(2) Perez pinned Afa Jr. in a no DQ match at 6:10. Perez sprinted into the ring and ate a kick in the face as he slid in. Afa pounded on Perez. Perez beat on Afa and staggered him with a corner clothesline. But Afa used the Perez’s aggressiveness to his advantage and followed up with a clothesline over the top rope. Perez appeared to be in great pain as he lay sprawled out at ringside. Afa added to the misery with a frogsplash off the apron, the impact of which was obscured by the Six Flags logo. Afa wasn’t feeling to hot either after that. Afa dished out a ringside beating with no comeback from Perez. Afa tossed Perez into the steps and gave him a bodyslam on the ringside mats. G-Rilla compared the level of padding to a placement on a dinner table. Afa sat Perez up against the ringsteps, let out a war cry, and charged. Perez ducked and Afa took a tumble over the steps. Cut to a shot of Afa clutching his leg. Perez bounced Afa’s head off the ringsteps. Perez got back inside the ring and pulled the straps down. Perez landed three left jabs before putting Afa on the canvas with a discus punch. Perez used a senton backsplash but failed to hook the leg. G-Rilla said he would never get Afa with a lazy cover. Perez did a standing dropkick to the chest and hooked the leg, but Afa rolled a shoulder at two. Afa ducked a wild lariat and hit his finisher, a Blue Thunder Bomb, but pulled Perez up for more at the count of two. Afa found a chair conveniently located under the ring. He wedged the chair and tried to whip Perez into it. Perez reversed. Afa took full speed headfirst shot into the chair for a monster pop. Perez hit a bridging german suplex for the 1-2-3. G-Rilla said Afa had been blinded by his pride.

Cut to a conversation between Vaine and Williams in the swank office of DSW. Vaine said she didn’t want to lose Angel’s friendship. She said their relationship soured when she was appointed as GM. Vaine admitted that she could get a little heavy handed with her use of authority. “A little?” said Angel. Krissy Vaine pleaded with Angel not to make this any harder than it already was, being that she had a hard time admitting any wrongdoing. Williams told her to get to the point. Vaine offered to not only bury the hatchet, but to cut Williams in 50/50 on her powers as GM. “We would make a good team.” Williams said she wanted to think it over.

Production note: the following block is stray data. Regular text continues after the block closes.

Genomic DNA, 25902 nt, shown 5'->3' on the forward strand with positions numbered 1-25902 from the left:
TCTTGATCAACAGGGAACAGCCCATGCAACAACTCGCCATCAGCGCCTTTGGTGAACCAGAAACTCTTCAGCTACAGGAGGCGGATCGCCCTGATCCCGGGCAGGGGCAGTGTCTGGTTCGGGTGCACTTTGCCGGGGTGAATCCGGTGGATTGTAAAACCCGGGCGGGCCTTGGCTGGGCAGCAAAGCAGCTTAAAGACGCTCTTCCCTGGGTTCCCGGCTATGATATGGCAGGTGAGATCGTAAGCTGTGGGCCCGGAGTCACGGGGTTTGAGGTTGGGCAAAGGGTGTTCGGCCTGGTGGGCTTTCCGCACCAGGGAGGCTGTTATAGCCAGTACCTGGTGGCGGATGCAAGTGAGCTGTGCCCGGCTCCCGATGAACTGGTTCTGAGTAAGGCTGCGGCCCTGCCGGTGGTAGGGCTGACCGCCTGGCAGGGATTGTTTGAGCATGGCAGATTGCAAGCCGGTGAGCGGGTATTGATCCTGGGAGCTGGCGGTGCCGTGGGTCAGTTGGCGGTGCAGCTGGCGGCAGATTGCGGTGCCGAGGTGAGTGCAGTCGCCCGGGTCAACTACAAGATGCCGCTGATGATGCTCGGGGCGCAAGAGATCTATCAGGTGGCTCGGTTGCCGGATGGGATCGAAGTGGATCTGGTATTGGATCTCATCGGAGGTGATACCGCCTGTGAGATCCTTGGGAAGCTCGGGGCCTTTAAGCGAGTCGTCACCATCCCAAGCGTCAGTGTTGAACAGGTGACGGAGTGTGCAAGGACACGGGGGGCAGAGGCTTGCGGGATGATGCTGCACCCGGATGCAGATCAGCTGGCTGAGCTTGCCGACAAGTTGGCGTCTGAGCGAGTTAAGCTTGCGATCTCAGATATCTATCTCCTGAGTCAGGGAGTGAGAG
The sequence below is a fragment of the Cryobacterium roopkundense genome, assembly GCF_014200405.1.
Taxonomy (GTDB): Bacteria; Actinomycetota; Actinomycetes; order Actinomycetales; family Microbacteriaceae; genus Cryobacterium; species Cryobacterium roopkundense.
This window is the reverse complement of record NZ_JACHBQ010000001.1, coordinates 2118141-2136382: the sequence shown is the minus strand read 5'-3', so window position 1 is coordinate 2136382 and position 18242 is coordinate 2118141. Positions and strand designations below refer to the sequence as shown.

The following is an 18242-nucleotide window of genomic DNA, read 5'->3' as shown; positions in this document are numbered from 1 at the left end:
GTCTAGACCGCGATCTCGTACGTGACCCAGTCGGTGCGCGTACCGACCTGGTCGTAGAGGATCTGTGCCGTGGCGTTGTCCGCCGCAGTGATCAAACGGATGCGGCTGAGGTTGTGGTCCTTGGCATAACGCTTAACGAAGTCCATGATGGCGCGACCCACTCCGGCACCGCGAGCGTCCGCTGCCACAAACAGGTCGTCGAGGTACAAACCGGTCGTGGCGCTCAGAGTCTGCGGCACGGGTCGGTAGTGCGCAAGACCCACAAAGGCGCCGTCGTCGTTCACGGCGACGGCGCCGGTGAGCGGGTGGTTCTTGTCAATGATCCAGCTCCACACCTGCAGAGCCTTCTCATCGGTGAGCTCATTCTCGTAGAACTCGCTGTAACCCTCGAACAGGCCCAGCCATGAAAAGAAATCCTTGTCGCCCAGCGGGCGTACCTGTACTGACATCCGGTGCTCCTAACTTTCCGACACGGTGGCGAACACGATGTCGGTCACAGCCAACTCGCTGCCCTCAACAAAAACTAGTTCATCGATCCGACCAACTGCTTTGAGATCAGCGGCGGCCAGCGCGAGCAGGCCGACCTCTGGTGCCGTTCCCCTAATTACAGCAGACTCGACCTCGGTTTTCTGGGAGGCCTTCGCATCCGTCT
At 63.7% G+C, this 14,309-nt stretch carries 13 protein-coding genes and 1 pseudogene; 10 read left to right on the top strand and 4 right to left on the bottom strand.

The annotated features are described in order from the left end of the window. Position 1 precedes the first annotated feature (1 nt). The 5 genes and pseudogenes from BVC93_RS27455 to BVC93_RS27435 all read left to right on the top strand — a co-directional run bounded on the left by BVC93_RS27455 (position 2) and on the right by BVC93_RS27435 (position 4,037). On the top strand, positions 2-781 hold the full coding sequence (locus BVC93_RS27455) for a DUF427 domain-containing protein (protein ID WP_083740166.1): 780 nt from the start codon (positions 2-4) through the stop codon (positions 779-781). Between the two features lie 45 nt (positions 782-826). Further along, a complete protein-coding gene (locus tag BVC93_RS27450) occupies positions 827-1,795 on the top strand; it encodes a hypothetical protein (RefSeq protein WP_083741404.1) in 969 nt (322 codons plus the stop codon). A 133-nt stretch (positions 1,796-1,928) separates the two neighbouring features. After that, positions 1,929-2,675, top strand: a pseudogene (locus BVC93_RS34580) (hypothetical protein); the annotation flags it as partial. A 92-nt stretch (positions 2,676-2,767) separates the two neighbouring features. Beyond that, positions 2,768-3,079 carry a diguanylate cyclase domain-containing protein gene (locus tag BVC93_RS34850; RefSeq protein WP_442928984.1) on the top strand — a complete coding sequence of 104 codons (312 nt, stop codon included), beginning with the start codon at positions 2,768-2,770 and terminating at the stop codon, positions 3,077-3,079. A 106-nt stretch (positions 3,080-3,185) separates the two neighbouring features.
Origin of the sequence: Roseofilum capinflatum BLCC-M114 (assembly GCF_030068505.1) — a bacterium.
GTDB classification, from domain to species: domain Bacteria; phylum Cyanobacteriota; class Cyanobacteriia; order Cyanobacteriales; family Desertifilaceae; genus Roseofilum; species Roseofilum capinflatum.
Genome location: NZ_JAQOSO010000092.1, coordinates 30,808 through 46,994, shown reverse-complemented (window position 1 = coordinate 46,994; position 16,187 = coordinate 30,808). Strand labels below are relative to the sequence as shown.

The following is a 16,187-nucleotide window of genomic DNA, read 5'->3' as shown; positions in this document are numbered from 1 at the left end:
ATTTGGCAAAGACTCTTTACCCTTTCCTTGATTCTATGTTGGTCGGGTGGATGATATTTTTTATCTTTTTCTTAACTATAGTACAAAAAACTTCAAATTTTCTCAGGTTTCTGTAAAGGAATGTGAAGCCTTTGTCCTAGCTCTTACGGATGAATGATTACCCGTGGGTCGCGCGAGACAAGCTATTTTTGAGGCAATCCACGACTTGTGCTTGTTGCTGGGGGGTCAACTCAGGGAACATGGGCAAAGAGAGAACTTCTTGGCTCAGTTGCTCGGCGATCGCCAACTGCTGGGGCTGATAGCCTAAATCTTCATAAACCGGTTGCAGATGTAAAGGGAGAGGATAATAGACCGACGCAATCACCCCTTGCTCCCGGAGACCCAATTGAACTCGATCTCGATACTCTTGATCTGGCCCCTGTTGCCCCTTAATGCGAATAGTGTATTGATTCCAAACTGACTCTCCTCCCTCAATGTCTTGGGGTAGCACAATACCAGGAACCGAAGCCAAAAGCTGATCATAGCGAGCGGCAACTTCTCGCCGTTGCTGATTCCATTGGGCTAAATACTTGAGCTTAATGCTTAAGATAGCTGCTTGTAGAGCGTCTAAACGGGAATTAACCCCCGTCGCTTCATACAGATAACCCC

(3) Derrick Neikirk beat Brett Majors in 8:18. Mike Knox and Brian Majors were barred from ringside (which made perfect sense since both seconds interfered last week). Neikirk went after Brett’s arm. Brett scored a quick one count, while displaying the telltale signs of arm problems. Neikirk got right back on the arm. Niekirk chopped Brett on the break. Brett spun Neikirk into the corner and gave him a taste of right hand. Brett connected with a dropkick. Neikirk went to the outside for a TO with Brett hot on his tail. Neikirk tried to whip Brett into the ringsteps (same as he did to Brian the week before). Brett springboarded off the step for a rolling senton, but it ended up as a weird flying headbutt to Neikirk’s stomach. They both sold the effects. Back inside the ring, Niekirk softened Brett up, and got down to serious business on that arm. Sherrod likened Neikirk to a shark with blood in the water. At 6:30, Brett reversed a whip, sending Niekirk’s shoulder into the post. Brett fired up. Brett hit a flapjack and went for a running bulldog, but Neikirk threw him off. Neikirk hit a snap powerslam for a near fall. Brett countered Neikirk’s swinging neckbreaker attempt with a small package. Majors hit a somersault neckbreaker off the middle rope (a one man version of the Majors’ finisher). Niekirk rolled a shoulder right at the three count. G-Rilla said Neikirk’s margin was thinner than a credit card. Neikirk went for a superkick. Brett ducked and hit a sunset flip, but Neikirk rolled through and flipped into a jackknife pin for the three count. G-Rilla said the outcome was decided by experience.

Luscious tried to get a word from Ryan O’Reilly. He said he was going to do all his talking in the ring.